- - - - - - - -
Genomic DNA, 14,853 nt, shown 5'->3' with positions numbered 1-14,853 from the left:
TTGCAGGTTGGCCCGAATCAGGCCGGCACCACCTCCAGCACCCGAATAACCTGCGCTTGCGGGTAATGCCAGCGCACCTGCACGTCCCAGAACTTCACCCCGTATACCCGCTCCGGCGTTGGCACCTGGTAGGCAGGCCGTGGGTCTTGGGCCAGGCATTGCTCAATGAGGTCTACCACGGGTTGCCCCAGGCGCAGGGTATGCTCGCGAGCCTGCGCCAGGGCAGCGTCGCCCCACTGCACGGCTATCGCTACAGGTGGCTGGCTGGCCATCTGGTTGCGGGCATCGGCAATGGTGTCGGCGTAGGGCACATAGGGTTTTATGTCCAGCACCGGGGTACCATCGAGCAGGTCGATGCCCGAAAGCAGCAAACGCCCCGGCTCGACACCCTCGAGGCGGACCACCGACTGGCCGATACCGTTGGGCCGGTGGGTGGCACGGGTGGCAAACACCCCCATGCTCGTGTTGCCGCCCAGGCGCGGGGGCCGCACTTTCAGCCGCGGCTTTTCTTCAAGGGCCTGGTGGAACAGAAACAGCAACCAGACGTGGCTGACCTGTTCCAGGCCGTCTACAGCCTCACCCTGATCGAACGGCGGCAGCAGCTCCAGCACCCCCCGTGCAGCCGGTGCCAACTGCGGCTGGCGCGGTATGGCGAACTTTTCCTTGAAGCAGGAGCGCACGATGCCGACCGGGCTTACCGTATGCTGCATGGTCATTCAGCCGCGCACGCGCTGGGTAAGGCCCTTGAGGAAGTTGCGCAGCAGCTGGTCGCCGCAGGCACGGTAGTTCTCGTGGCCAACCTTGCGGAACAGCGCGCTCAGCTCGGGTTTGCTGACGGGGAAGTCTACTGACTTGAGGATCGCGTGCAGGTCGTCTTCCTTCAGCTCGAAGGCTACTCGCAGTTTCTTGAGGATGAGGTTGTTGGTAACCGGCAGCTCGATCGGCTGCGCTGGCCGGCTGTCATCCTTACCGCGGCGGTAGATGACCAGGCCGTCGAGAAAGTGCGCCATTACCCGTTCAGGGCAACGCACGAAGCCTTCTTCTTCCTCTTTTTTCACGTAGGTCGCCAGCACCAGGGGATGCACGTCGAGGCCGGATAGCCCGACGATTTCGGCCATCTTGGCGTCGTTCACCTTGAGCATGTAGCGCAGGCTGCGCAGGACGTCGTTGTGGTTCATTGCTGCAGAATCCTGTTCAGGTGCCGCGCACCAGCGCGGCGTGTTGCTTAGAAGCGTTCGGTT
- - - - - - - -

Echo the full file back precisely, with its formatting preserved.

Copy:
Genomic DNA, 14,853 nt, shown 5'->3' with positions numbered 1-14,853 from the left:
TTGCAGGTTGGCCCGAATCAGGCCGGCACCACCTCCAGCACCCGAATAACCTGCGCTTGCGGGTAATGCCAGCGCACCTGCACGTCCCAGAACTTCACCCCGTATACCCGCTCCGGCGTTGGCACCTGGTAGGCAGGCCGTGGGTCTTGGGCCAGGCATTGCTCAATGAGGTCTACCACGGGTTGCCCCAGGCGCAGGGTATGCTCGCGAGCCTGCGCCAGGGCAGCGTCGCCCCACTGCACGGCTATCGCTACAGGTGGCTGGCTGGCCATCTGGTTGCGGGCATCGGCAATGGTGTCGGCGTAGGGCACATAGGGTTTTATGTCCAGCACCGGGGTACCATCGAGCAGGTCGATGCCCGAAAGCAGCAAACGCCCCGGCTCGACACCCTCGAGGCGGACCACCGACTGGCCGATACCGTTGGGCCGGTGGGTGGCACGGGTGGCAAACACCCCCATGCTCGTGTTGCCGCCCAGGCGCGGGGGCCGCACTTTCAGCCGCGGCTTTTCTTCAAGGGCCTGGTGGAACAGAAACAGCAACCAGACGTGGCTGACCTGTTCCAGGCCGTCTACAGCCTCACCCTGATCGAACGGCGGCAGCAGCTCCAGCACCCCCCGTGCAGCCGGTGCCAACTGCGGCTGGCGCGGTATGGCGAACTTTTCCTTGAAGCAGGAGCGCACGATGCCGACCGGGCTTACCGTATGCTGCATGGTCATTCAGCCGCGCACGCGCTGGGTAAGGCCCTTGAGGAAGTTGCGCAGCAGCTGGTCGCCGCAGGCACGGTAGTTCTCGTGGCCAACCTTGCGGAACAGCGCGCTCAGCTCGGGTTTGCTGACGGGGAAGTCTACTGACTTGAGGATCGCGTGCAGGTCGTCTTCCTTCAGCTCGAAGGCTACTCGCAGTTTCTTGAGGATGAGGTTGTTGGTAACCGGCAGCTCGATCGGCTGCGCTGGCCGGCTGTCATCCTTACCGCGGCGGTAGATGACCAGGCCGTCGAGAAAGTGCGCCATTACCCGTTCAGGGCAACGCACGAAGCCTTCTTCTTCCTCTTTTTTCACGTAGGTCGCCAGCACCAGGGGATGCACGTCGAGGCCGGATAGCCCGACGATTTCGGCCATCTTGGCGTCGTTCACCTTGAGCATGTAGCGCAGGCTGCGCAGGACGTCGTTGTGGTTCATTGCTGCAGAATCCTGTTCAGGTGCCGCGCACCAGCGCGGCGTGTTGCTTAGAAGCGTTCGGTT